The Weekend Australian - Review
Thom Browning is the artistic director of Imaginary Theatre and makes works for children. A Curious Arcade, his latest piece, was conceived over a beer in an Edinburgh pub
Your interactive exhibition A Curious Arcade, at the Brisbane Festival, has been forced by COVID restrictions to operate at 30 per cent of its normal audience capacity. How long can your company go on for like this?
A company like ours can’t do anything by itself; we rely on partners to present our work. So it’s a question I have to answer but also Brisbane Powerhouse has to answer, Brisbane Festival has to answer and that the cultural sector more broadly is facing: if this became permanent, what would be possible? 2020 is a bit of a special year for Brisbane Festival because there was a decision made to go ahead despite the massive losses of ticket income they’d face. Obviously doing that in an ongoing way would not be sustainable.
Much like a Betoota Advocate story, you’re playing a bit of a trick on your audiences in billing a fictional person as one of the “creators” of the exhibition. How do you think they’ll feel when they find out the truth?
I know, I know. That disorientation for adults doesn’t feel great until you can get over that initial shock and start grappling with what it means. What’s interesting for us is that our work in Imaginary Theatre is for and with children; that disorientation and confusion is something children have to deal with all the time. A friend and mentor said to me once: “The experience of childhood is trying to figure out the logic of the adult world.”
Who is this creator, the fictional Celeste Mackellan?
She was an Australian inventor of the early 20th century born in Australia in an industrial city to working-class parents. She decided to hitch a ride back to Scotland, which is where her mother was from, and [ended up] studying art and design during an art and design movement known as the “Glasgow style”. She started combining her skills in technology and science in designing storytelling machines. At that time there were other inventors — blokes, of course — creating this kind of entertainment stuff. Celeste’s machines are much lesser known and underappreciated. Now we are bringing them out in the public [in our exhibition].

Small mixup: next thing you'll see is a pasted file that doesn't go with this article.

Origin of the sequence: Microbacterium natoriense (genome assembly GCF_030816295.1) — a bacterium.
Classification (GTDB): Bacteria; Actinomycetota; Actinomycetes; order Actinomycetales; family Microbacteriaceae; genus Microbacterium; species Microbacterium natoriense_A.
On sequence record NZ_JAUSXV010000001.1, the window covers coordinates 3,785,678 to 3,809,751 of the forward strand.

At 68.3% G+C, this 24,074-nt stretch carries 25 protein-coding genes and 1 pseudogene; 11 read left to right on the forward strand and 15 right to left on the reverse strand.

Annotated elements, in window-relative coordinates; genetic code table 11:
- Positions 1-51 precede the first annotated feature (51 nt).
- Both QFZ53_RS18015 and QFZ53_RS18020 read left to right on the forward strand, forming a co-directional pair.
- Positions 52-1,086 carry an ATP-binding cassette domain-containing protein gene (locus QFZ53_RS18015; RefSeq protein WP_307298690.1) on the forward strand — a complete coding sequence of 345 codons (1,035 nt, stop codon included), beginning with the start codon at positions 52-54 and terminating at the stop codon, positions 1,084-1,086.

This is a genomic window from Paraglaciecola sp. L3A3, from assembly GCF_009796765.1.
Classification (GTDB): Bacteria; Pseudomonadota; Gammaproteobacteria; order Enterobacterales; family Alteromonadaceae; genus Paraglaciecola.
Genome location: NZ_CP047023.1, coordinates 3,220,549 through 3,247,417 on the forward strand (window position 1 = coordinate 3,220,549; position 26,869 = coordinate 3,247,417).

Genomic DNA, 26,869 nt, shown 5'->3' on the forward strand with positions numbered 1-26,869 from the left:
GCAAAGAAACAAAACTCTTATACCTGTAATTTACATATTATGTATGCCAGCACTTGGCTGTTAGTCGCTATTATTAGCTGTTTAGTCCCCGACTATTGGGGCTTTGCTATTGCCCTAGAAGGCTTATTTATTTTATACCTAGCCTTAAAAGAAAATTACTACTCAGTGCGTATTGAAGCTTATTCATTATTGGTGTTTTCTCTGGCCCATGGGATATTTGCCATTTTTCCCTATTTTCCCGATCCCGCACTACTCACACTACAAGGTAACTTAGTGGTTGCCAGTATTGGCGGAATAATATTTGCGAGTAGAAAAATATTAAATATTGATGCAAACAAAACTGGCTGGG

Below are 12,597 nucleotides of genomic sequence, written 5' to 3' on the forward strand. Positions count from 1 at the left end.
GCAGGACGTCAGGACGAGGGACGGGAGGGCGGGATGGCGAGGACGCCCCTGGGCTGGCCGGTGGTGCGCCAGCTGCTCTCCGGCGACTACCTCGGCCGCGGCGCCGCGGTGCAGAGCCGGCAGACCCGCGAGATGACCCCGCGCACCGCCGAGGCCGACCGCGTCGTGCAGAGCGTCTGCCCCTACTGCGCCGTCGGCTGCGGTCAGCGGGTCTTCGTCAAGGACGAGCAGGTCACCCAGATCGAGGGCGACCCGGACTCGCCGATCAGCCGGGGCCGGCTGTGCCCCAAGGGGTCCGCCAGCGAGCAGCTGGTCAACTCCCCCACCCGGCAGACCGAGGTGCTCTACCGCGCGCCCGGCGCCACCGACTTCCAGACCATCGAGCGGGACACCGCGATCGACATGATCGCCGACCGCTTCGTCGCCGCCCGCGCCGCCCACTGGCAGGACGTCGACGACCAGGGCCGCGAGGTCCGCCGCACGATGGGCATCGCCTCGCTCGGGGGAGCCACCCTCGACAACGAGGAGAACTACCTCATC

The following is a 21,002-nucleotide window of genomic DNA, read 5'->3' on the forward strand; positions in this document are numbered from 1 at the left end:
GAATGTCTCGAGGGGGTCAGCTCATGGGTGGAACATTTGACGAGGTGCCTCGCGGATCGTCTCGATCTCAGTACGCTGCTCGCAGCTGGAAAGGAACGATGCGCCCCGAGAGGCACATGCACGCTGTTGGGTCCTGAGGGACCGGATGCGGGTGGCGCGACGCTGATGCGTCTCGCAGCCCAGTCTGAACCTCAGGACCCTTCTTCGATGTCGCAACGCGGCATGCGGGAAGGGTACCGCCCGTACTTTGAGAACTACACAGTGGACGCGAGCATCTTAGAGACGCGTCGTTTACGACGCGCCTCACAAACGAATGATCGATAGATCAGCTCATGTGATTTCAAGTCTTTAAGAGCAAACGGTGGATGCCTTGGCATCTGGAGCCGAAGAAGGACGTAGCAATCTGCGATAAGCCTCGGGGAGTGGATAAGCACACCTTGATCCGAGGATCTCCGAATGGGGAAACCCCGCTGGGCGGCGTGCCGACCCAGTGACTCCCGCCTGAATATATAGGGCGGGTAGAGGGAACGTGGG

Are you trying to make a point about forgotten women in history, whose achievements were sadly unrecognised during their lifetime?
One of the big things we are thinking about is the importance for adults and children to analyse the way we perceive and tell stories from history. We’re asking people to question what in our own history is fiction and what is truth. So we [created] a story about a brilliant woman who could have had the potential to change the world in some way. Even now by learning about her there’s the potential for us to change the way we think about the past. Is the history we learn in books fiction? Who wrote it? What vested interest did they have?
Is there anything of Celeste’s story that resonates with your own?
I’m writing about a migrant, a first generation Australian from the UK, which is my story as well. My parents are both teachers who moved to Australia from England in the 1970s. Because I’m white I grew up thinking I was a fair dinkum true blue Aussie like everyone else in my small town in regional Queensland. I grew up in a predominantly white community so I never got questioned about where I was from, my customs or culture. Unfortunately that’s not the experience all Australians have.